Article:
Q: What’s the cost of living compared to home? Is there anything especially expensive or cheap in London?
A: It is cheaper living here (buying food and clothes) – the only thing more expensive than South Africa (in comparison) is rent. I would not recommend moving here alone if you don’t want to share a house. You will need to share a house with someone to enjoy the perks of living here. At least half of your salary will go towards rent, council tax, electricity, gas, etc.
Q: What’s public transport like in London and across the UK?
A: A dream! You can hop on a bus or train all over London and most other destinations in Europe.
Q: What do you think about the healthcare available in London? What should expats expect of local doctors and hospitals?
A: Healthcare now is dismal. Covid changed everything. Just too many people and not enough doctors or facilities. You still get a lot of things for free, but do not expect to see a doctor immediately or tomorrow like back home. You will have to wait a few days or weeks to see someone. The great thing, though, is that you can call or email your doctor for a script. That will be emailed to your local pharmacy for free, and your meds will be a minimal fee. I do think that the new PM will focus more on fixing the NHS, so hopefully this will also improve soon.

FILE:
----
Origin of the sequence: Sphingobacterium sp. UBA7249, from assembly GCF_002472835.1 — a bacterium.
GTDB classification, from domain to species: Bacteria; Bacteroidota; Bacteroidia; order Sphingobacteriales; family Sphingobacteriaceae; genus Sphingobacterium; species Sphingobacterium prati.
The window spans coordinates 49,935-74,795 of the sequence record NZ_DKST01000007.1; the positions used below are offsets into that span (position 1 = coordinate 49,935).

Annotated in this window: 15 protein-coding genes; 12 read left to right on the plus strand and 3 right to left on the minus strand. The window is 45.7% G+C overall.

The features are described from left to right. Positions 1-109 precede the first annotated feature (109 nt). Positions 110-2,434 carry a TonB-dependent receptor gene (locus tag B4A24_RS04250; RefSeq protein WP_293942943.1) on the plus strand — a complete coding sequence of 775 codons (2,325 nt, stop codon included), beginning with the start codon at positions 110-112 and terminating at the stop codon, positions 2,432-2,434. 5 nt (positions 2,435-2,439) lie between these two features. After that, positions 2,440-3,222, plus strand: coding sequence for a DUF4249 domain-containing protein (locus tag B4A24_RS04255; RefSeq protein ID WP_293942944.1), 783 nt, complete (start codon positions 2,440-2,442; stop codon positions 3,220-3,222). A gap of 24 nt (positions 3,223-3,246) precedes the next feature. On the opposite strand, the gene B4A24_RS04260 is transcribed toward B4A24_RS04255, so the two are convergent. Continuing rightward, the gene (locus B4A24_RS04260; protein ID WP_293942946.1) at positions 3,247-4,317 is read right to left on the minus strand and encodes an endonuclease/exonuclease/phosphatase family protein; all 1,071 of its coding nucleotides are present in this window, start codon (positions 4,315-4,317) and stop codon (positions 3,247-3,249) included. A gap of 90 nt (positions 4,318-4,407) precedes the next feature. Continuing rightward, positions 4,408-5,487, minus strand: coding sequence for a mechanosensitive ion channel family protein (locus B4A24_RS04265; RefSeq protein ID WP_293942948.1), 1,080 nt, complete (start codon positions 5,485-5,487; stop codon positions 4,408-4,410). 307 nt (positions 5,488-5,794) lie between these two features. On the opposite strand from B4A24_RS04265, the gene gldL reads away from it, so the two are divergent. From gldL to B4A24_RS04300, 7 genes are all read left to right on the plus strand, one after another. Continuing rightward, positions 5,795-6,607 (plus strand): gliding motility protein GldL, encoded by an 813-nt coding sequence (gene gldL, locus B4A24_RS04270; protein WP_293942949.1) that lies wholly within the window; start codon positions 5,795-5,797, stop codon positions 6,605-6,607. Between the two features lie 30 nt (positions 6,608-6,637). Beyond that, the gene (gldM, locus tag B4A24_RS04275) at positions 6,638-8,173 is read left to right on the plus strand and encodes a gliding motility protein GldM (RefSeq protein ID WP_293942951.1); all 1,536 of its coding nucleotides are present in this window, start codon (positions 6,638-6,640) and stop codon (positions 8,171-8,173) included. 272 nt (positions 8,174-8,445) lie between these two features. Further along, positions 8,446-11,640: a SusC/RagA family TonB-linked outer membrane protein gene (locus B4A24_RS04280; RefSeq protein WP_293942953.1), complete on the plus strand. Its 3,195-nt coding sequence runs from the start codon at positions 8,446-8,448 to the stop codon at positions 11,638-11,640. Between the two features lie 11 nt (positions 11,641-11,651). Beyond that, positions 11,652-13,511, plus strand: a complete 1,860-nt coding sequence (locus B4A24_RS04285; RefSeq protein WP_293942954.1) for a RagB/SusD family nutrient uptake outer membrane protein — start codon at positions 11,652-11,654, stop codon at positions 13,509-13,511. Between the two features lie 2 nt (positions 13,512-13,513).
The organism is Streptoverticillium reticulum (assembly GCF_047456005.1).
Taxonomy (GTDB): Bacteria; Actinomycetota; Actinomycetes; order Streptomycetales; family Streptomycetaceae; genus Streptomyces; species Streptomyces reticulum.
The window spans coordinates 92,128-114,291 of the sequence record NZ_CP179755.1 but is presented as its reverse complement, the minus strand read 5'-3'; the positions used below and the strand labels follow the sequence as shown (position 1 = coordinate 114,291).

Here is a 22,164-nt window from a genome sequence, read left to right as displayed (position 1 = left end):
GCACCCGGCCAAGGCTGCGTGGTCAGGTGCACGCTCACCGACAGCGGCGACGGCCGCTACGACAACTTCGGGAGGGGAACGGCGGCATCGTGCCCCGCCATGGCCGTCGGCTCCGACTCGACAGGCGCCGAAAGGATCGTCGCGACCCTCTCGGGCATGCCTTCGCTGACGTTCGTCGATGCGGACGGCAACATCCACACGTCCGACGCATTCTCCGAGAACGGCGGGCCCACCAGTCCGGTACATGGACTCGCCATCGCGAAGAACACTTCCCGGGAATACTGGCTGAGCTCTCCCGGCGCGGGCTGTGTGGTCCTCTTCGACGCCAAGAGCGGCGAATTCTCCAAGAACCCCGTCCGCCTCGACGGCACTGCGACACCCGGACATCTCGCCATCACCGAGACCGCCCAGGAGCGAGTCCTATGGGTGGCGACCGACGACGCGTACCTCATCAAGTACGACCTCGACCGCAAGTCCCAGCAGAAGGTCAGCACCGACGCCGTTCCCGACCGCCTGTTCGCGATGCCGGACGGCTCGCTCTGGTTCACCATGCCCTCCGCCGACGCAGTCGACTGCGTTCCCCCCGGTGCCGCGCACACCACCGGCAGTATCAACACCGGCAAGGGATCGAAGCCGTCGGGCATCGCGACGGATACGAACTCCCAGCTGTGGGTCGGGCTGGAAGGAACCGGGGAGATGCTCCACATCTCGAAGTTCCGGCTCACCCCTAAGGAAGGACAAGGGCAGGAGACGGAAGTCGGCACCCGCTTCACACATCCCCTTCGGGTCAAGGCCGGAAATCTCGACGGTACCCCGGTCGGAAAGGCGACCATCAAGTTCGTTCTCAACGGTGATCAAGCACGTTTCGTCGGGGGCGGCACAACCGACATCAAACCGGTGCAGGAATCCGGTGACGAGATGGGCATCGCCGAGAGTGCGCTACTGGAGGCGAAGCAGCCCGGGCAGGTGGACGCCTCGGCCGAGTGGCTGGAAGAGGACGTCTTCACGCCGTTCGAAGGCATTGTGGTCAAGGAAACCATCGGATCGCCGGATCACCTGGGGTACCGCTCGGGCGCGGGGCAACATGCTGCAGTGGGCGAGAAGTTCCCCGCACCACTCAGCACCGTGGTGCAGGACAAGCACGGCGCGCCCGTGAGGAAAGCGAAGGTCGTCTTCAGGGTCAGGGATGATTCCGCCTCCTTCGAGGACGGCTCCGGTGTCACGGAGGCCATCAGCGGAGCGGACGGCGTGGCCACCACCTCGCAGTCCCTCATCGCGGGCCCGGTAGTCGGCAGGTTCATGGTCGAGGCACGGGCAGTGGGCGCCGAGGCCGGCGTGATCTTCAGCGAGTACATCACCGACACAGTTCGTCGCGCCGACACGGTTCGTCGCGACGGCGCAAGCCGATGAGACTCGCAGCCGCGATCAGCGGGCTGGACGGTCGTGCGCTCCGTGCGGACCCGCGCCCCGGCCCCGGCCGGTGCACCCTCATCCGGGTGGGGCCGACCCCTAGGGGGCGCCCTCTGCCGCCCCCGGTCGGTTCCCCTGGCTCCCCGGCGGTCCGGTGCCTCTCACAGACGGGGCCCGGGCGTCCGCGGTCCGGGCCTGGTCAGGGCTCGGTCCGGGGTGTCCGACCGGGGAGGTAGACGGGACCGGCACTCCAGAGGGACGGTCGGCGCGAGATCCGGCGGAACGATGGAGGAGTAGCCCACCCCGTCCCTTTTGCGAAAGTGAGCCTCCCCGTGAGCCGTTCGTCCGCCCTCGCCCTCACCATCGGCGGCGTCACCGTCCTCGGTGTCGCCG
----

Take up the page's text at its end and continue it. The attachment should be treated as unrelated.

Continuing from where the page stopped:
Q: What’s the standard of housing like in London? What different options are available?
A: House-share or rent. Most places are furnished, so you at least don’t have to spend money on furniture and appliances.
Q: Any areas or suburbs you’d recommend for expats to live in?
A: Southwest of London is just divine (SW postcode). Easy access to most places, and the people are also really nice. Living is definitely a little bit easier, and you will have a pub on almost all corners. That is the goal living here, to have your own local pub!
Meeting people and making friends
Q: Was meeting people and making friends easy? How did you go about meeting new people?
A: No, it was not easy. You end up being close to your work colleagues in the beginning and meeting their friends, etc. I find London quite difficult because there’s just so many different cultures and types of people. People here are also very independent and keep their groups small. It is a great place if you just want to get on with it. If you go to a pub, you end up making lots of friends anyway, even just for the evening.
Q: Have you made friends with locals or do you mix mainly with other expats? What advice would you give to new expats looking to make friends with the locals?